Extensive lists that rank most or all of the players on the free-agent market are all the rage, as is predicting where each player will go and for how much and how long. I love reading these pieces myself, but I have a hard time writing them. After the top 10-15 names or so, the rankings become very context-sensitive. What did the comps above him go for? Who's left below him? What teams have holes to fill? Where's the depth in the free-talent markets?
Similarly, I don't think you can make good predictions for the end homes and contracts of more than a few of these guys, other than to say that most of them are going to make more than you thought they would.
What I do like to do is go bargain-hunting, noting that it's a relative term here. As has been noted in my inbox and on message boards, I rarely like any free-agent signing at the top of the market, because you're almost always walking into the winner's curse. However, as you work your way down the list, you can find players who may be undervalued for one reason or another, players who have some chance to return more than what they'll sign for, or at least have a greater impact on their new team than is anticipated. Some are at or near the top of the rankings, others are buried deep, but I'll take this pool of players, collectively, over the free-agent field.
His languorous approach and his decline from a star peak have fed the perception that Abreu is less valuable than he actually is. What I see is a player who has established a new level of performance below his personal peak, but still well above that of an MLB right fielder. He's retained much of his speed (nine triples, 47 steals the last two years) and his plate discipline, while losing range in right field and some power. I look at his last two years, basically .290/.370/.460, and wonder what that might look like in any other competitive context other than the AL East. You may remember that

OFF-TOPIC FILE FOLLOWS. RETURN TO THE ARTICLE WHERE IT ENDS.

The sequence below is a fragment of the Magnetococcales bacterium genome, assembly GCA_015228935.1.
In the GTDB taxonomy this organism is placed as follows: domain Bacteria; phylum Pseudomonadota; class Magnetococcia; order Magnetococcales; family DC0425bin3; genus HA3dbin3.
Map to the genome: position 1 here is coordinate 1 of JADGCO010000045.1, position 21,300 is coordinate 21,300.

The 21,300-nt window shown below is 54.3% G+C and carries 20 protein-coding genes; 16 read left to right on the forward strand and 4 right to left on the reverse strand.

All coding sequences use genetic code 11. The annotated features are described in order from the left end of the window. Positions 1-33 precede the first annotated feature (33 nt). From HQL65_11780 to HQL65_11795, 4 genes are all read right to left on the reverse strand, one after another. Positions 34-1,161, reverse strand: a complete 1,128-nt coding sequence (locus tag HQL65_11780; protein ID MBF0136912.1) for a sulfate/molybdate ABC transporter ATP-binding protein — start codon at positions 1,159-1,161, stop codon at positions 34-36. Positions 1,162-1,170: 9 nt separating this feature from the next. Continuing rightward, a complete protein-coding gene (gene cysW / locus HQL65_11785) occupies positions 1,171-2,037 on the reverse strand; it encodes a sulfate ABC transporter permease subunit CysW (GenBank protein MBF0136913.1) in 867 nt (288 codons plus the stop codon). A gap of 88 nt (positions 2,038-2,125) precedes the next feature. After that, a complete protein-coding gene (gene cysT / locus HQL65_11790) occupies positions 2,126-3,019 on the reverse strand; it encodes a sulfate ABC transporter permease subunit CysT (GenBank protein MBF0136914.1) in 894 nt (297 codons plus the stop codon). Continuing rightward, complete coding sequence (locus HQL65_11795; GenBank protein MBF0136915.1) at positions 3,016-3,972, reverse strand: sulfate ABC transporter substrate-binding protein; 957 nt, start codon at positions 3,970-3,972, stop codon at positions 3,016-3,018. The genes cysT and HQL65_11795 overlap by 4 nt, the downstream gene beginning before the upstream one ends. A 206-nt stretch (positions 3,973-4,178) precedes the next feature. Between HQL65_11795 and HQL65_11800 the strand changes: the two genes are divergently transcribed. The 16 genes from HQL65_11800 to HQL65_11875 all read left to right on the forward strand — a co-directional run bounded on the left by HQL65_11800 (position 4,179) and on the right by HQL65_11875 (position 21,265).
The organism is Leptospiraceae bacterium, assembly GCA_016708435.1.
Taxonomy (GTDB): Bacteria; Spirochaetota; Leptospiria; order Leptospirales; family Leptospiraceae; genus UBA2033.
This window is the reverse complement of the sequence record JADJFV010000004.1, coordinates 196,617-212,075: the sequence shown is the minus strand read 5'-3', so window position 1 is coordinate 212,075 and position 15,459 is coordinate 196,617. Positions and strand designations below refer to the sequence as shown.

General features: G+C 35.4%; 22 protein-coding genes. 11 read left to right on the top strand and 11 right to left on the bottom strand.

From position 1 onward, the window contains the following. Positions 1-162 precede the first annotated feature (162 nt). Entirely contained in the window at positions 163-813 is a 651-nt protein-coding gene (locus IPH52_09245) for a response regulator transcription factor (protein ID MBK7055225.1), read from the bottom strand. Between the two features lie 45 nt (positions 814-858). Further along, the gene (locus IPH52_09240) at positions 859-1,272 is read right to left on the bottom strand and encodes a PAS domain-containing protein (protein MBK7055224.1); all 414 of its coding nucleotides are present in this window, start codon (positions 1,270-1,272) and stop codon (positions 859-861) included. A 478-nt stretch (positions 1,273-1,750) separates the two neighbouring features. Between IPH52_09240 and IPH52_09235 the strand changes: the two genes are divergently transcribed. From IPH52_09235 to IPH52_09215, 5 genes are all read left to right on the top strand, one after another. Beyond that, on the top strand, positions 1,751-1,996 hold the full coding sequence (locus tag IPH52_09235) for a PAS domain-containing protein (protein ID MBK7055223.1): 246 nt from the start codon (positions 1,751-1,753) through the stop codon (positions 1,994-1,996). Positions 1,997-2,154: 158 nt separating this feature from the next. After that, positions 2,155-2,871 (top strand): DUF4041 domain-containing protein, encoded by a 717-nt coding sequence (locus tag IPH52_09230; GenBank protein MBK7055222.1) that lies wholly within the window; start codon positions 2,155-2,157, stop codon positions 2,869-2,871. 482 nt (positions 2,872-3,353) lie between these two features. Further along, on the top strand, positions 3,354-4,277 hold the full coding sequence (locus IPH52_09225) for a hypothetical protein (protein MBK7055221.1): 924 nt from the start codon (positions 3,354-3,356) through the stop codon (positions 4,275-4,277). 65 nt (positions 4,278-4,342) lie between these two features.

One of the great lessons of the sabermetric era is that strikeout rate predicts longevity for pitchers, so you might look at Lowe, whose rate is right around the average for major league pitchers despite his context, and question his inclusion here. When signing a free agent though, risk avoidance has its place as well, and Lowe's durability and pitch efficiency make him a fairly safe bet for the four-year deal he'll command. Lowe has posted the best two
Wood's injury history is by and large a product of his usage as an amateur and as a young professional; you're signing a 32-year-old with a career 3.16 RA, 5/1 K/BB and 125 strikeouts in 102 2/3 innings as a reliever, someone whose relatively high ERA last year belied his dominance. I think he's a better bet both from a performance and a health standpoint than
A couple of readers asked whether Wood's HBP rate -- he hit seven batters last year, and dings one every 14 innings or so over his career -- should be counted against him in his evaluation. It's a fair point, although HBP rates are jumpy enough that you don't want to overstate the case; Wood, after all, hit three batters in 110 innings from 2004 through '07, seemingly getting the problem under control. I would say, though, that if you called all his HBPs "walks," you'd have a pitcher with an 84/21 K/BB ratio in 66 2/3 innings last year, which is still someone I want to sign, and quickly.
Johnson's Stuff scores in his two-year return to the Diamondbacks: 48 and 27. He struck out 245 men and walked 48 (and nine intentionally) in 240 1/3 innings. His home-run rate was high (31 allowed, about one every eight innings), but not disastrously so. Although it seemed like he was on the DL a lot, Johnson actually made 30 starts in 2008 and averaged six innings per outing with a better than 4-to-1 K/BB. Because he's 45, you can get away with a one- or two-year deal for a reasonable average annual value. The risk isn't that he'll be ineffective -- his one bad season in this decade came as a result of an absurd